Community-wide programs, such as a long-term partnership with the Ramsey- Washington Metro Watershed District, illustrate what can happen when local alliances take off.

As part of the partnership, Ramsey County Master Gardeners work to revitalize Battle Creek, which drains a large part of the east Twin Cities metro area. As water rises in the creek, it undercuts the banks and vegetation is lost, causing further erosion and loss of animal habitats.

"Master Gardeners were instrumental in selecting long-rooted plants that would best stabilize the shoreline," says Sage Passi, watershed education specialist.

Master Gardeners also mentor Battle Creek Middle School students, showing them how to drive plants into erosion blankets. The school's science teachers are working with Master Gardeners to create a creek research area where students can compare different approaches to erosion control.

Protecting rivers, lakes and streams from yard-waste pollution is another priority for Ramsey County. Runoff from lawn chemicals can enter the waters through storm sewers causing fish kills, algae bloom and plant decay.

To help prevent that, Master Gardeners share tips on low-impact lawn care and composting at the county's yard waste and compost sites. The sites draw more than 500,000 people each season. Master Gardener Kathy Smith coordinates the effort.

"It all comes back to proper management of materials and reducing waste," says John Springman, environmental health supervisor with the St. Paul-Ramsey County Department of Public Health. "Master Gardeners extend our capacity to hone in on our environmental goals with the public."

A solar heated greenhouse for Grand Marais school

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A $10,000 grant from the Lloyd K. Johnson foundation allowed Cook County Master Gardeners to expand their youth gardening program by building a small solar heated greenhouse onto the Great Expectations School in Grand Marais. This will allow more local food production for the school and provide a space for after-school youth gardening programs.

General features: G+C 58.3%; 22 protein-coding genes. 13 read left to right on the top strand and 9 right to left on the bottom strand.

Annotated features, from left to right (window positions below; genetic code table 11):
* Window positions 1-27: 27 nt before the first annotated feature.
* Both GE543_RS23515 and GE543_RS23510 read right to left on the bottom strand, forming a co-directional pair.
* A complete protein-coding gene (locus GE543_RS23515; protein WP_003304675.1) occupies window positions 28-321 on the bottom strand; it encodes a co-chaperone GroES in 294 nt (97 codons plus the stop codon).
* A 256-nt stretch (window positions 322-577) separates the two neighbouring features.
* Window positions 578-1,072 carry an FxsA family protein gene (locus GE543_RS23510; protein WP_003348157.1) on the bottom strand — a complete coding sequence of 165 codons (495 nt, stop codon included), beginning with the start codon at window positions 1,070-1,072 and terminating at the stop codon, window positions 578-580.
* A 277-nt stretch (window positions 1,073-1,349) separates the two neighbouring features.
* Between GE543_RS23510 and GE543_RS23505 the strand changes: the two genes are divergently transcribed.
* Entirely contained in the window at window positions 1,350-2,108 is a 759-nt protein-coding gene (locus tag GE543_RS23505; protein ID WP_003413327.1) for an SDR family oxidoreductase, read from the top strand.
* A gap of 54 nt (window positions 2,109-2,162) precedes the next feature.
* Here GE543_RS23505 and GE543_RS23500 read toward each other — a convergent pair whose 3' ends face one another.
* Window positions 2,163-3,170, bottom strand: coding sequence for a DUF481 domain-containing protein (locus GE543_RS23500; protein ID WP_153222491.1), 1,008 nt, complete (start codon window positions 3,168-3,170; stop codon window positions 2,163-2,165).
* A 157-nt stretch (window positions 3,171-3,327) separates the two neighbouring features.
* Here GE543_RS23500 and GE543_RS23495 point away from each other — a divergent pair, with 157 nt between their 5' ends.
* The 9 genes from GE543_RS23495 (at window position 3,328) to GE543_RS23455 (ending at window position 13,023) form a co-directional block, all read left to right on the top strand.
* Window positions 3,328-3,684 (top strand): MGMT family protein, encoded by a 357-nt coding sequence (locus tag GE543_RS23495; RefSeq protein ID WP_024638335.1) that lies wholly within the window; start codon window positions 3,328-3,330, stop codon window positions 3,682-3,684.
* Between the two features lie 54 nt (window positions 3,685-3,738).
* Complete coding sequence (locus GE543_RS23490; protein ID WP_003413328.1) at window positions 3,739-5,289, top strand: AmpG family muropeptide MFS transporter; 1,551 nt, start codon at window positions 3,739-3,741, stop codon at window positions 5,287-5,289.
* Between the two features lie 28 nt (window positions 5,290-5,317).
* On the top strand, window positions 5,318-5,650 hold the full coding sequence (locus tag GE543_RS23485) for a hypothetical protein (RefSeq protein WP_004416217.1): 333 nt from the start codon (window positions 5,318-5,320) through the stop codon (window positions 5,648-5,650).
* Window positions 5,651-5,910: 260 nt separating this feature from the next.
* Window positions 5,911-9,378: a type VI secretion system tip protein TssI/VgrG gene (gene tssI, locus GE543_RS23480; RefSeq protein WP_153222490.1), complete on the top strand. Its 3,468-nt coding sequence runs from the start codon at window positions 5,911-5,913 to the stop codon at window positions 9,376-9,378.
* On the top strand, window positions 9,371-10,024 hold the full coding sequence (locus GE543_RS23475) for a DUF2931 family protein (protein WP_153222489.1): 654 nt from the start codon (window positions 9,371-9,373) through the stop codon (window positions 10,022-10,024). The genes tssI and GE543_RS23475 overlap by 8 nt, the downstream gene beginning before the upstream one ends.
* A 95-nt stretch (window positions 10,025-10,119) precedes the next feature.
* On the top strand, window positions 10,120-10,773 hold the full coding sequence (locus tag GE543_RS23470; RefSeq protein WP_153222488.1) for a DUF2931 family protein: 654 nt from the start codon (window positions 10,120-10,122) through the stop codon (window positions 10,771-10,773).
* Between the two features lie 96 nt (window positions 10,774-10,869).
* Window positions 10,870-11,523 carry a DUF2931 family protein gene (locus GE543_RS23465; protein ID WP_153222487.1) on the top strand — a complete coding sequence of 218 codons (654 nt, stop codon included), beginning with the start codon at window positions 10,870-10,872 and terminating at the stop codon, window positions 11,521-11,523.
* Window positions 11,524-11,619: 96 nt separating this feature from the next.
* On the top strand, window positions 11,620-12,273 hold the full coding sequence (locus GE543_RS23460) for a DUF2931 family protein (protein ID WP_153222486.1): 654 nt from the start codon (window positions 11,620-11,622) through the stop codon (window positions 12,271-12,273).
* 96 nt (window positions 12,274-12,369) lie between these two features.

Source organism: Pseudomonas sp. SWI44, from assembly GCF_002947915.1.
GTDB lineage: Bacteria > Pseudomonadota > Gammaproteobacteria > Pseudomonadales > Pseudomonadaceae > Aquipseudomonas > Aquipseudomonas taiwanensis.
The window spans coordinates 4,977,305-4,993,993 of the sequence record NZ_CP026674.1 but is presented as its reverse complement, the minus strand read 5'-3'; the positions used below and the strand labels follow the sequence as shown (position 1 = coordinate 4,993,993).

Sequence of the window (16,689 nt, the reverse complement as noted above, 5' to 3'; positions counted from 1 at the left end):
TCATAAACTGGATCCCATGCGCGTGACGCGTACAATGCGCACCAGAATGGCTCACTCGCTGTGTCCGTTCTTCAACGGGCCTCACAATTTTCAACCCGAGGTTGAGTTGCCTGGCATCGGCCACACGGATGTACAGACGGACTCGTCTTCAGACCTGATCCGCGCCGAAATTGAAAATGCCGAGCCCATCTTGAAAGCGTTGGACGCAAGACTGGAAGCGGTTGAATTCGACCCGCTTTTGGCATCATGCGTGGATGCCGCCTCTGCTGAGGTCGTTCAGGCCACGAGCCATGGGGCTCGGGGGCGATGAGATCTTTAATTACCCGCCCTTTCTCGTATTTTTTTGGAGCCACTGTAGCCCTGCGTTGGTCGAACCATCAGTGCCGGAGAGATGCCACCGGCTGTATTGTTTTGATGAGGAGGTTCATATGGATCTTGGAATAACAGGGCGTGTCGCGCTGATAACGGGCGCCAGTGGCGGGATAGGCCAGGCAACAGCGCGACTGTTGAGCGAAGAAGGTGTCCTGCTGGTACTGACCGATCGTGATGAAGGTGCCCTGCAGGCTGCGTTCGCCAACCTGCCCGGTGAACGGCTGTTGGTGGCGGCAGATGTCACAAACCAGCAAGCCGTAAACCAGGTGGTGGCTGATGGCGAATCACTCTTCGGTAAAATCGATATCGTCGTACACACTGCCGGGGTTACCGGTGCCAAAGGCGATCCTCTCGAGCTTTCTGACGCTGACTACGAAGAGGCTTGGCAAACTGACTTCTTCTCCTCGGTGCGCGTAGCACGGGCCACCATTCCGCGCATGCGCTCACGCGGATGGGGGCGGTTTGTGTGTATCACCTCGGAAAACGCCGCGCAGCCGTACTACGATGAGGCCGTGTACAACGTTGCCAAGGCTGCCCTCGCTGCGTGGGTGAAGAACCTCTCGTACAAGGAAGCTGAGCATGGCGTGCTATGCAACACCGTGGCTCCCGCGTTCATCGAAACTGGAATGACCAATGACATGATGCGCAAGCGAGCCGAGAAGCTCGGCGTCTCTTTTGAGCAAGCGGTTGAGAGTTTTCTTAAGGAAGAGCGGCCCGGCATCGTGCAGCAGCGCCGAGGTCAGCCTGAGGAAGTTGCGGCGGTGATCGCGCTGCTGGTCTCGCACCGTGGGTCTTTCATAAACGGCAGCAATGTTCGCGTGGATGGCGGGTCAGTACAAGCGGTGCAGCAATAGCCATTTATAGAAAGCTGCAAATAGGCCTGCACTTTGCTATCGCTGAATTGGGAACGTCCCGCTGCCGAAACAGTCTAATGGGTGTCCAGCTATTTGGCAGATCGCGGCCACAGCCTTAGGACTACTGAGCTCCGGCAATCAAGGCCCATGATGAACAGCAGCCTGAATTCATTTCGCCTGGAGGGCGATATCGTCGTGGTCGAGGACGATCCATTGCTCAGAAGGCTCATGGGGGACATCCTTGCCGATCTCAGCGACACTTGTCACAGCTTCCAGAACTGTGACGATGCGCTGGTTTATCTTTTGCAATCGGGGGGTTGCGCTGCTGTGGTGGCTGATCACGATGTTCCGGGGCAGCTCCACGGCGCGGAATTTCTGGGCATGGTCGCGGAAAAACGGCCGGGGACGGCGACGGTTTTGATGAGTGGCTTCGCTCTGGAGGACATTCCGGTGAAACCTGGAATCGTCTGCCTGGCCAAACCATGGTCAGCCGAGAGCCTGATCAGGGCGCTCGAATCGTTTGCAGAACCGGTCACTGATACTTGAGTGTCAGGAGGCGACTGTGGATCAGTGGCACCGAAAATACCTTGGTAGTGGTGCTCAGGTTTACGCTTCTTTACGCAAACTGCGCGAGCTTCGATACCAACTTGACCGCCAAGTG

The Master Gardeners are working with a licensed teacher to develop lesson plans on growing plants in the classroom as well as nutrition education. These grade-appropriate activities will be tied to the Minnesota educational standards.

School-based projects thrive in Ramsey County

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Battle Creek Middle School students

Last year in Ramsey County, Master Gardeners spent approximately 604 volunteer hours working with 1,865 students and 89 adults through school-based projects. These school-based community enrichment projects will have a lasting impact upon future gardeners. The gardens will help manage storm water run-off, beautify schoolyards, inform future school education activities, serve as demonstrations to students, staff, residents and visitors, and provide valuable wildlife habitat. Master Gardeners explained and discussed garden design elements, evaluated sites for schoolyard gardens and residential rain gardens, explained soil types and conducted soil sampling, taught students to identify common garden weeds, and instructed students on seed starting and transplanting.